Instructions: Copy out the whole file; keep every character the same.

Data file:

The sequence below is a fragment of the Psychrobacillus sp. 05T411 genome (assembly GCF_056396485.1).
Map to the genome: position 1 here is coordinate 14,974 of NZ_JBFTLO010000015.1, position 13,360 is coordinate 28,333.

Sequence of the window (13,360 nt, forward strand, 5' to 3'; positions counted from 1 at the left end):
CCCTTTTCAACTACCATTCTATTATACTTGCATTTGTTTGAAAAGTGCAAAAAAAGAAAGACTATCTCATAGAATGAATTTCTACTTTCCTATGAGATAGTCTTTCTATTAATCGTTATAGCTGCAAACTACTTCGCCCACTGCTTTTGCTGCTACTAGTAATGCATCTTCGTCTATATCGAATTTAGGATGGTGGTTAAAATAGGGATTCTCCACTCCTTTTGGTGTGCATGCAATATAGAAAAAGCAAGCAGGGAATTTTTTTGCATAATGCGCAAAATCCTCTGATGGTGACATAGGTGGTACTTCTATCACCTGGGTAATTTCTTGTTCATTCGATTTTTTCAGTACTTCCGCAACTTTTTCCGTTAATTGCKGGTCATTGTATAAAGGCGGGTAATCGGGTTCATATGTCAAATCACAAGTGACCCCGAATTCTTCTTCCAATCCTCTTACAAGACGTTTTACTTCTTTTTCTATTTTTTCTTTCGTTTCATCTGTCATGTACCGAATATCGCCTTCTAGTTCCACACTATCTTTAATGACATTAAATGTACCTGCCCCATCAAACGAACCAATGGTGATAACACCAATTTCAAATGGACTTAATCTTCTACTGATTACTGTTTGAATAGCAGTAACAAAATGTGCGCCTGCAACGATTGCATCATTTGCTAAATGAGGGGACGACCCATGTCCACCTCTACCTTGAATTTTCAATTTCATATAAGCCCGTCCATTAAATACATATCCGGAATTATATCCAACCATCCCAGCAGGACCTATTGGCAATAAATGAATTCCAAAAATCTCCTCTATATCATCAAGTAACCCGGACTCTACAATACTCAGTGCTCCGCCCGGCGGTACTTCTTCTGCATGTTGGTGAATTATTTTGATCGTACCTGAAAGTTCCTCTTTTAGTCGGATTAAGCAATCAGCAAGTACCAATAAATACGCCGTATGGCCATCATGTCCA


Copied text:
The sequence below is a fragment of the Psychrobacillus sp. 05T411 genome (assembly GCF_056396485.1).
Map to the genome: position 1 here is coordinate 14,974 of NZ_JBFTLO010000015.1, position 13,360 is coordinate 28,333.

Sequence of the window (13,360 nt, forward strand, 5' to 3'; positions counted from 1 at the left end):
CCCTTTTCAACTACCATTCTATTATACTTGCATTTGTTTGAAAAGTGCAAAAAAAGAAAGACTATCTCATAGAATGAATTTCTACTTTCCTATGAGATAGTCTTTCTATTAATCGTTATAGCTGCAAACTACTTCGCCCACTGCTTTTGCTGCTACTAGTAATGCATCTTCGTCTATATCGAATTTAGGATGGTGGTTAAAATAGGGATTCTCCACTCCTTTTGGTGTGCATGCAATATAGAAAAAGCAAGCAGGGAATTTTTTTGCATAATGCGCAAAATCCTCTGATGGTGACATAGGTGGTACTTCTATCACCTGGGTAATTTCTTGTTCATTCGATTTTTTCAGTACTTCCGCAACTTTTTCCGTTAATTGCKGGTCATTGTATAAAGGCGGGTAATCGGGTTCATATGTCAAATCACAAGTGACCCCGAATTCTTCTTCCAATCCTCTTACAAGACGTTTTACTTCTTTTTCTATTTTTTCTTTCGTTTCATCTGTCATGTACCGAATATCGCCTTCTAGTTCCACACTATCTTTAATGACATTAAATGTACCTGCCCCATCAAACGAACCAATGGTGATAACACCAATTTCAAATGGACTTAATCTTCTACTGATTACTGTTTGAATAGCAGTAACAAAATGTGCGCCTGCAACGATTGCATCATTTGCTAAATGAGGGGACGACCCATGTCCACCTCTACCTTGAATTTTCAATTTCATATAAGCCCGTCCATTAAATACATATCCGGAATTATATCCAACCATCCCAGCAGGACCTATTGGCAATAAATGAATTCCAAAAATCTCCTCTATATCATCAAGTAACCCGGACTCTACAATACTCAGTGCTCCGCCCGGCGGTACTTCTTCTGCATGTTGGTGAATTATTTTGATCGTACCTGAAAGTTCCTCTTTTAGTCGGATTAAGCAATCAGCAAGTACCAATAAATACGCCGTATGGCCATCATGTCCA